Monday, July 13, 2015

Tread Lightly: Approach These Online Venues with Caution

Instagram announced that after a year of invite-only brand advertisements it will be opening its users' feeds to brand's of all shapes and sizes.

If you've ever seen an Instagram ad, you might've seen comments like this:

(This is the part where I'm supposed to say this isn't funny, except that it's kind of funny.) 

But Instagram isn't worried. And they shouldn't be! People are always resistant to seeing ads in places where they didn't see them before. Yahoo bought Tumblr, Tumblr freaked out and Tumblr is still around. There's no good alternative to Instagram anyway, so people will just begin to deal with the ads and you'll get to take advantage of a new (and probably eventually great) place to advertise.

So what other online venues can you advertise that may be equal parts tricky and rewarding?

Have you ever spent 10 minutes just poking around reddit, and then you look at your clock and it's been 5 hours? 

Reddit can be fun, but as often as it can be fun, it can be insane/intense/any crazed adjective you can think of. Redditors are relentlessly honest and incredibly vocal. The site openly rebelled when an employee was fired. There was so much noise around this that the CEO resigned! Zuckerberg could lay off all of Facebook and replace employees with robots and I don't think any user would care. 

Reddit is a mix of both the best and the worst of the internet, and with that there is something both tempting and scary about it for advertisers:

1) You should want to create an intelligent conversation with a base of people who are that vocal and passionate.
2) You should be afraid of upsetting a group of people that vocal and passionate.

Many brands have seen success with reddit ads. But, as you can see these aren't ads that say: "Buy this great item and get 25% off this other item! [insert gif link] K bye." These ads tie back to some sort of charitable effort, they engage a community to request their help in assisting another community and most importantly, they are forthcoming about who they are and speak the language of redditors. They didn't just copy and paste a promoted Facebook post or tweet into reddit and hope for the best. They also didn't try to sneak a click in there. If there's one thing users hate (any internet user, really) it's being tricked into participating in an ad. Show up, be honest about who you are, and invite people to be part of a conversation by talking to them like people and not clicks.

Reddit's community might be intense but they're also very thoughtful and intelligent with their comments. Bad comments get downvoted and buried, the good ones make their way to the top.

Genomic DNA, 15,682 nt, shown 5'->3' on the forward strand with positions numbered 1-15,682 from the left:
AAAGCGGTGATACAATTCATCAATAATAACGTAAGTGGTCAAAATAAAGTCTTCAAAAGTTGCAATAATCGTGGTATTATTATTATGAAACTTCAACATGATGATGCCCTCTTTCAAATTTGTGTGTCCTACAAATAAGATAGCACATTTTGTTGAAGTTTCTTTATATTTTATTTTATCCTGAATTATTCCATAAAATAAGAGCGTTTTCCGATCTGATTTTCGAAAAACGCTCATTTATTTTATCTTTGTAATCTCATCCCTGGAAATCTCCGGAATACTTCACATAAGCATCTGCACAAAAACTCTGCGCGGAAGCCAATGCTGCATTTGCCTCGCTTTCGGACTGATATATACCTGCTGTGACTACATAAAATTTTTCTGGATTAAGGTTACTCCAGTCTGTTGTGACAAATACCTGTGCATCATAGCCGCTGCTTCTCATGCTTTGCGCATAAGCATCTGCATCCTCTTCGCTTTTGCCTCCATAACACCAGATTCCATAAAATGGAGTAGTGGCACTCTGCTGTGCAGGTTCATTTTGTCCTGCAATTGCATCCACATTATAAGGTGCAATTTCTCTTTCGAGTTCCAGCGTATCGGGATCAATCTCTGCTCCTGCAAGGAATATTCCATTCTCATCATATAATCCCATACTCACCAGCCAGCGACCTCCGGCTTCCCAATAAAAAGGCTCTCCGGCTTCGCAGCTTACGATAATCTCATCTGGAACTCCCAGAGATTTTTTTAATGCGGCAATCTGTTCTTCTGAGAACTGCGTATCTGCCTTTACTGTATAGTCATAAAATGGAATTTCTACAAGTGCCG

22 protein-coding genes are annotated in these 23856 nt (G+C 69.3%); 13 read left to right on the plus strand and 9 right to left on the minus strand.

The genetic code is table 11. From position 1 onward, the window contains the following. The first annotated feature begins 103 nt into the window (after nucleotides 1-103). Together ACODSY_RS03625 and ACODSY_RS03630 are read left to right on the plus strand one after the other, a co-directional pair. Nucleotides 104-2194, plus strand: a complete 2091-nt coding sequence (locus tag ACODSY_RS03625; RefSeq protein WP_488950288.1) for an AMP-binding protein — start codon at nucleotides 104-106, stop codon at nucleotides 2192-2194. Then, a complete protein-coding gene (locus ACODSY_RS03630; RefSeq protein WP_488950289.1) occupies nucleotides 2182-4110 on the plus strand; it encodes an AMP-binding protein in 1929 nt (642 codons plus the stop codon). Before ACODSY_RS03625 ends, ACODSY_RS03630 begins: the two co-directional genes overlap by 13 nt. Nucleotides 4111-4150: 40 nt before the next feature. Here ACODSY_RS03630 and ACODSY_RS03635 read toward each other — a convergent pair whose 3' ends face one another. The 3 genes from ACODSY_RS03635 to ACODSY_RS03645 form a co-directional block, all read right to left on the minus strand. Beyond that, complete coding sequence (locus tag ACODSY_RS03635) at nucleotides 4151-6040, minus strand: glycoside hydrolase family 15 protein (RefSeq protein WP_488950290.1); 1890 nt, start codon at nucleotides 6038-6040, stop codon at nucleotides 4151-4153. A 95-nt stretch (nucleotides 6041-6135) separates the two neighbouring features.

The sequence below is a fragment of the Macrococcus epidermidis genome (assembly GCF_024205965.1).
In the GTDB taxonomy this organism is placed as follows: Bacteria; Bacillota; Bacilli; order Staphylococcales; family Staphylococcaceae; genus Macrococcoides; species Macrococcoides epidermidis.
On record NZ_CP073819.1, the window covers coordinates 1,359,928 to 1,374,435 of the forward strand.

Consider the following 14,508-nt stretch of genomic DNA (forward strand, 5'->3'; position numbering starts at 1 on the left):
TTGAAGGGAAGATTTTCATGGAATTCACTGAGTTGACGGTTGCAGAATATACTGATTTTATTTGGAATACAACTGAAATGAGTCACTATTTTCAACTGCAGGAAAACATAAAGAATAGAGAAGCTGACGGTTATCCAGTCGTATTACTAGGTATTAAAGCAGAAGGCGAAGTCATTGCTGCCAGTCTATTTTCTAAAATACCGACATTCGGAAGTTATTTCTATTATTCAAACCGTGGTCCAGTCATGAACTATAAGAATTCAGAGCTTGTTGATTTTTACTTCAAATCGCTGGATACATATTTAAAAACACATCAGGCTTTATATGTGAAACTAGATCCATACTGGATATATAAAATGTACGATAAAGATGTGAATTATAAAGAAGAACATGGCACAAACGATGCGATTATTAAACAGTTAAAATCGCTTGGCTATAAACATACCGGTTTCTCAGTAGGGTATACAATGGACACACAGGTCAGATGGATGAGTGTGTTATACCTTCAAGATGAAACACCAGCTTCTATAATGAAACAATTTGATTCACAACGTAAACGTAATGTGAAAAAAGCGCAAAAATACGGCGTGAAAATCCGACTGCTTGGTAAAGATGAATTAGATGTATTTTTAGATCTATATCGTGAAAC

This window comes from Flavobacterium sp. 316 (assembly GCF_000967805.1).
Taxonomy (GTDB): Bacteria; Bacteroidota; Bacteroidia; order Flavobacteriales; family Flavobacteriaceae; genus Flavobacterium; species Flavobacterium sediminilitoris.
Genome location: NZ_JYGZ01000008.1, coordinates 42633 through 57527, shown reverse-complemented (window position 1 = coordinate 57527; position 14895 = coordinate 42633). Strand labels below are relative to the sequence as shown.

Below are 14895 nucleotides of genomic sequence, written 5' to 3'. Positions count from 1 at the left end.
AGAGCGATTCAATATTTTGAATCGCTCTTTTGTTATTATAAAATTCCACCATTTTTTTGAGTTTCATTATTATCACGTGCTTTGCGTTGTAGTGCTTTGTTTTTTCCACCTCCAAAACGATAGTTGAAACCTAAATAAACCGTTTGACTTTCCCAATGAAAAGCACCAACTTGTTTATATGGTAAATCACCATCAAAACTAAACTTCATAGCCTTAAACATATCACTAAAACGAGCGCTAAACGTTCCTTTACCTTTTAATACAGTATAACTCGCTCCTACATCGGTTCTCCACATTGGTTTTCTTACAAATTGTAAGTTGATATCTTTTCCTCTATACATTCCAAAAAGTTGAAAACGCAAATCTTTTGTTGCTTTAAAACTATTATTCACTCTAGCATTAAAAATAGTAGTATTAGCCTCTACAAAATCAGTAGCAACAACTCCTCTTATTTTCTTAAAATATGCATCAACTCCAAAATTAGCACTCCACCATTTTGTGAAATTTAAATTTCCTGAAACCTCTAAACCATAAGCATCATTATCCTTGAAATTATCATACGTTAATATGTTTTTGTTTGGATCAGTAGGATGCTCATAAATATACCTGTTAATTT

So even if you make a bad ad, you might get some good feedback on it.

Full disclosure: I don't really like BuzzFeed...but I used to. Like, a lot. I had their app on my phone. But BuzzFeed got a little too BuzzFeed-y and I cut them loose, but hey, a lot of people still go to that site. A lot, a lot. And as you'll notice, a lot of those visitors are young, they come from mobile and they come from social. 

So you can write a listicle, why not hop into the BuzzFeed advertising world? 

Well, for starters: it might not fit your brand. Facebook and Twitter are both so pervasive at this point that either one works well for pretty much any brand. BuzzFeed, as popular as it is, is still somewhat of an online advertising niche. There is a very specific language to BuzzFeed posts and listicles, one that you should study well before attempting to go at it on your own. BuzzFeed has its own team that will work with brands to craft posts that are right for them, but at the end of the day, BuzzFeed wants your money and if you're offering it, they likely won't tell you that it's just not the right fit. And you don't want to wait for their commenters to tell you that. 

But a post on their site can still lead to good things

Yeah, I know. This sounds...terrible, but hear me out. 

We've worked a lot with AdWords and seen a lot of positive results through those, and ads in Gmail are a simple extension of that. 

The service has 900 million users and just last year hit 1 billion downloads on Android. Gmail has a huge diverse audience, and as you can see from its growth, the presence of ads hasn't slowed down growth. 

So why do you have to be careful about placing an ad in Gmail with such a huge audience? Same reason as we've been discussing this whole time: the ad should just appeal to people who you think might use Gmail on a regular basis. Again, you'll want to avoid any negative feedback. The thing with AdWords is that Google will get you your clicks on the ad no matter what, you just have to make sure that when people do click that the content is worth their time. 

People search Google all the time for nothing important, if they click on an ad from there, they're not wasting time. But whatever ad you place in their inbox better be good enough to a) justify being in their password protected inbox and b) be worth the time it took to go away from reading a work email or replying to a friend. 


There's nothing that says you even have to consider an ad placed on any of these sites or any others. The main point we're trying to make here is that you don't to let yourself get comfortable in one spot for too long. Internet content is able to exist largely in part thanks to advertising and an ROI on that advertising. Just keep an eye out on what apps, sites, or social networks (e.g. SnapChat) might be offering ads next and you'll always be one step ahead of most people.